Thursday, April 16, 2009

Magazine cut-out activity with toddlers

M and I found something new and fun to do together today with old magazines. Together we thumbed through the pages, and whenever we found a picture she was particularly interested in, I cut it out and handed it to her. She liked having the picture in her hands- fawned over it and talked to it.

Pretty soon we were using the pictures together. Things like: feeding a bottle to a baby or a cookie to a dog or letting two babies play together. At first I was suggesting things to do, but she soon picked up on it and had her own ideas. (We had a few giggles over giving a pacifier to the dog). It was fun and creative play!

Wednesday, April 15, 2009

Rescuing Baby Animals

In many parts of the country this is about the time when little baby birds start hatching from their eggs and peeping in their nests. When I was growing up I remember that we would occasionally find baby birds who had fallen from their nests or whose nests had been destroyed by a predator.

One time when we found a robin we decided to try in earnest to save him. We kept him warm in a box that had an old nest we had found previously and fed him with little strips of deli ham and water from a medicine dropper. I'm not sure why we fed him ham (maybe we thought it looked liked worms?!) but it worked, and he thrived!

"Caesar" grew up strong and friendly. He even liked our dog! We didn't intend to keep him forever, though, and when July 4th rolled around we thought it would be very poetic to give him his freedom (Independence Day).

With some urging, he flew away, but still came back to visit every once in awhile. It was a very fun experience and made for a fond childhood memory.

Has your family had any interesting experiences raising wild or orphanned animals? One spring we bottle-fed an orphanned lamb for a local farmer. Friends of ours in Florida regularly care for orphanned squirrels as a part of a program at their local wildlife center. I'm sure there are other opportunities around for this sort of thing. It would be neat to hear about them!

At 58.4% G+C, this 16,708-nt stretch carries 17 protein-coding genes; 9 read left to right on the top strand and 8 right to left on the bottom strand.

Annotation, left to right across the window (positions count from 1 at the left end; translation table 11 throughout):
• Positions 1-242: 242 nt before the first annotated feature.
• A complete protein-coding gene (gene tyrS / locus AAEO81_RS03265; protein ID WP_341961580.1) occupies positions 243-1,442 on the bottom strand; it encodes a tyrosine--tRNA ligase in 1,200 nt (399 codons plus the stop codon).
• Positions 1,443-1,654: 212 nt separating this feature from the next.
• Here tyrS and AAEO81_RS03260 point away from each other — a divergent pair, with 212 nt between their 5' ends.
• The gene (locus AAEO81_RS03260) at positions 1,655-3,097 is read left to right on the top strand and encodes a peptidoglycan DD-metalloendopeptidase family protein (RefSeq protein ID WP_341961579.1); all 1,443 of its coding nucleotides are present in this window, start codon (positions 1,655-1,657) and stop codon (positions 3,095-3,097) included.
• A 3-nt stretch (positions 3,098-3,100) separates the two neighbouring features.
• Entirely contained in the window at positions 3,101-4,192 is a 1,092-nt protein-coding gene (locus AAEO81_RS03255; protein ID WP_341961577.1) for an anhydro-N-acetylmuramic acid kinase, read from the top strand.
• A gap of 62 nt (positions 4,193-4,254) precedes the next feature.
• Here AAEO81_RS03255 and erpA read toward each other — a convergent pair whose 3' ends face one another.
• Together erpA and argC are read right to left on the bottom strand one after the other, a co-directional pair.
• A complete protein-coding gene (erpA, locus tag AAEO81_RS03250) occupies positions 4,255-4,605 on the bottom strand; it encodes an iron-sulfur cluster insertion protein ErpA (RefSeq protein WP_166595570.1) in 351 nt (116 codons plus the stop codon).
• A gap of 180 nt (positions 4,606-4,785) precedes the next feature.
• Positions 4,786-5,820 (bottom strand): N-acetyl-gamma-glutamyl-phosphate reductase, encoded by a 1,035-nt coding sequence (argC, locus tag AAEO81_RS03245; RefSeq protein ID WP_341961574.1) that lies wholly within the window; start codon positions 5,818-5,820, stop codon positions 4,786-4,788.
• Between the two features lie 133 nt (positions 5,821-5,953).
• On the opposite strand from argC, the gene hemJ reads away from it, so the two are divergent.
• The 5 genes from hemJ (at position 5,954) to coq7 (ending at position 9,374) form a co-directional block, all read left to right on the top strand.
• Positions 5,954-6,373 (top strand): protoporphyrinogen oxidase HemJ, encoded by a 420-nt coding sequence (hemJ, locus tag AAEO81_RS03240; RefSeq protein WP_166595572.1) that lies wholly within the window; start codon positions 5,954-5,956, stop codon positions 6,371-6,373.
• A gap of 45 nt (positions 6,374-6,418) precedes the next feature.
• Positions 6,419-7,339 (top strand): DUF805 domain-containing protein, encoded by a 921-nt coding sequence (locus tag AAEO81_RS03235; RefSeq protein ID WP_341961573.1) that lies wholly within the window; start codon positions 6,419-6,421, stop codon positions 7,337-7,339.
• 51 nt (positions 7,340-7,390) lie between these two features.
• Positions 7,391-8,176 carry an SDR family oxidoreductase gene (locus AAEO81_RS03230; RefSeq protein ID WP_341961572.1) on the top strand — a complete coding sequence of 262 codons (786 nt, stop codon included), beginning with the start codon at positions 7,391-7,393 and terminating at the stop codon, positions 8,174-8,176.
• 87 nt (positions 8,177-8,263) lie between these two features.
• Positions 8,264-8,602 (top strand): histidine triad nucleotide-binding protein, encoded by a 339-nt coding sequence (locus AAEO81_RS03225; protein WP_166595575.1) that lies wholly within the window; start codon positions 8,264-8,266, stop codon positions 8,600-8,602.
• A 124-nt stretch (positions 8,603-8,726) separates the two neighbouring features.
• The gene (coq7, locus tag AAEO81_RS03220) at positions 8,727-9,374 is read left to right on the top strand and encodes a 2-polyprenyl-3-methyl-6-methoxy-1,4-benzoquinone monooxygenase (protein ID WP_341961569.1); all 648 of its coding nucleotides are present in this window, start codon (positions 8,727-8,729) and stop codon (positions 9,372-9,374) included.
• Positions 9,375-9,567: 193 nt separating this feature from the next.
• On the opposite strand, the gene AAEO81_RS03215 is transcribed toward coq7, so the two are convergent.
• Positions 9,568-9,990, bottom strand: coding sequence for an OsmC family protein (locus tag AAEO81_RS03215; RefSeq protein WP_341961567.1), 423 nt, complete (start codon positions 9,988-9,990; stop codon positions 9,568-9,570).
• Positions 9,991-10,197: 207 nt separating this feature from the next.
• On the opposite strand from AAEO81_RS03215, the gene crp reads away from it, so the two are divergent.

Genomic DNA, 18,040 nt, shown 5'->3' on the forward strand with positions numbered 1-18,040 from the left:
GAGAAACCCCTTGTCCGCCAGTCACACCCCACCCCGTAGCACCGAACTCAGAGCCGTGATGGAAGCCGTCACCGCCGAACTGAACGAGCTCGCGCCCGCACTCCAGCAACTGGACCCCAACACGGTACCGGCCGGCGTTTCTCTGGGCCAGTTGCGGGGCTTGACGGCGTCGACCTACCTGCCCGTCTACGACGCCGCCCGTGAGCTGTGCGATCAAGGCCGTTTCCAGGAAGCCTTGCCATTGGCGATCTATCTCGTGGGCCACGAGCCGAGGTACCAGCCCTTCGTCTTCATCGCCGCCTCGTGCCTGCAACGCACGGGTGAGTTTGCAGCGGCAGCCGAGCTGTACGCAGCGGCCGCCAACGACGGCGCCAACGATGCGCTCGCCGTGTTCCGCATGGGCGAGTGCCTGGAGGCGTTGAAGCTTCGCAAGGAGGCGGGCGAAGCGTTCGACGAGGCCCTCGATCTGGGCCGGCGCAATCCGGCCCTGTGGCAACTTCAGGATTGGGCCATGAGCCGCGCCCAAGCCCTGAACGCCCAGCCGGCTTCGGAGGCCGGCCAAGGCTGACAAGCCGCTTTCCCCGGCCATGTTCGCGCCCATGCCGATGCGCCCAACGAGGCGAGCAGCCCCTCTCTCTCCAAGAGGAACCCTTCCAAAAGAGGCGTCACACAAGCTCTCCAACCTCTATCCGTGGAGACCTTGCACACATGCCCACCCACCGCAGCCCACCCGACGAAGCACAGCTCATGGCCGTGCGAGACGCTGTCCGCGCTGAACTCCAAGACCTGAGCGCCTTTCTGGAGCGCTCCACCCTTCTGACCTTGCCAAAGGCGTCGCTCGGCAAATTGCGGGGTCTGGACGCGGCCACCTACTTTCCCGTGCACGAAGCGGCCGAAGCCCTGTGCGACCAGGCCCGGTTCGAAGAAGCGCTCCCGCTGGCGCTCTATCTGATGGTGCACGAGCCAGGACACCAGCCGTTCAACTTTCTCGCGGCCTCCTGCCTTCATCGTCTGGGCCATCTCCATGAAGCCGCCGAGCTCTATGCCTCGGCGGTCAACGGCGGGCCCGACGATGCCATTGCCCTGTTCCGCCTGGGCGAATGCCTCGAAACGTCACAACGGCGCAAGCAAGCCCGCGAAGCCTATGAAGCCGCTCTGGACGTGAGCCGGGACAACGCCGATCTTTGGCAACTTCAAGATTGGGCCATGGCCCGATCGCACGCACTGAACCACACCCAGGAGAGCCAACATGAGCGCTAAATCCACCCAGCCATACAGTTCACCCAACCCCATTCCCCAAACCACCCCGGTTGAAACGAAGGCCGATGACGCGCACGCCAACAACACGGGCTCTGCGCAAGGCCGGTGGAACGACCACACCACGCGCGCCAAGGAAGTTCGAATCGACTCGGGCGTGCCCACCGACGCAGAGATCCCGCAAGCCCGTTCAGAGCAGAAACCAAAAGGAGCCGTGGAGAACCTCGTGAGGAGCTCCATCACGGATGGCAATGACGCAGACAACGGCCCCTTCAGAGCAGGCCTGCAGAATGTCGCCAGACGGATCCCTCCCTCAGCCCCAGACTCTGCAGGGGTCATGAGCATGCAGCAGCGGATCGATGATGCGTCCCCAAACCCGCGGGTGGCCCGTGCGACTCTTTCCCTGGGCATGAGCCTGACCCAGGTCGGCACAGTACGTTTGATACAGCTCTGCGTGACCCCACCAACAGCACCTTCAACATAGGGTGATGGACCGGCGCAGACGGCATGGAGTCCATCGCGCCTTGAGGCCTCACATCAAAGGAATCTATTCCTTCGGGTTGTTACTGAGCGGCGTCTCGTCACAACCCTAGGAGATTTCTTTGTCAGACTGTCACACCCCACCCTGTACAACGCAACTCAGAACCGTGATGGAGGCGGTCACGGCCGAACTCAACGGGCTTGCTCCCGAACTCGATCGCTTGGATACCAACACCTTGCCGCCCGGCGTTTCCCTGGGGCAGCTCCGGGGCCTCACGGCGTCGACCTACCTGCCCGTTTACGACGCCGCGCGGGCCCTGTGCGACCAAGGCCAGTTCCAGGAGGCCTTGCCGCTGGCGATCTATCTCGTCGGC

Saturday, April 11, 2009

The Mexican Jumping Bean

Wouldn't you and your kids like to make this fun Mexican Jumping Bean that feels like its alive in
your hand?

Sure you would!

My mother put this craft together for vacation Bible school one year, and the kids LOVED it!

Here is the template. You'll want to print it or copy it onto heavy cardstock (110lb is best). Other than that, all you need is scissors, a gluestick, and a standard sized marble to complete the craft.

Your kids can color their bean and write their name on it. Just a word of warning though: if they use marker, make sure they don't color very much. If the paper gets wet it doesn't work. Also, you may have to play around with the sizing at the copier if it doesn't seem quite right for your marble. It is kind of picky.

Once coloring is done, very carefully cut out the bean along the solid lines. Then fold along the dotted lines. Like this-Finally, you will place a marble inside of the bean and glue the two sets of flaps so that it looks like this-
You're done! Now, you'll want to find a slightly inclined surface- and preferably one that is not too slippery- to let your little bean "come to life."

Thursday, April 9, 2009

Passover Meal

For the last few years my husband and I have celebrated Passover together. We have always kept it simple, but each year we add a few new elements to our tradition. Some of the elements we adapt from Jewish tradition, and others we find ourselves.

This is what we did this year:

For the Meal:

Unleavened bread (pita)
Roasted Potatoes with bitter herbs (thyme and rosemary)
Charoset (chopped apples with ground almonds, and grapejuice- represents the mortar of the bricks that the Israelites made in Egypt)
Red Grape Juice

Some things we did to help us think about the meaning of the day:

Ryan hid little bags with pieces of leavened bread around the house for M to find. Once she had them all hunted down, we had her throw them all out of the house. (Represents the purging of sin out of our lives)I decorated the table with appropriate images and Scriptures for us to contemplate while we ate. (Scriptures that helped us to think about the meanings of the foods)

Each of us brought our suitcases to the table and left them there during the meal. We figured that this was the modern equivalent of eating with our "sandals on, cloaks tucked in, and staffs in hand" like the Israelites did when they had to be ready at a moments notice to leave Egypt.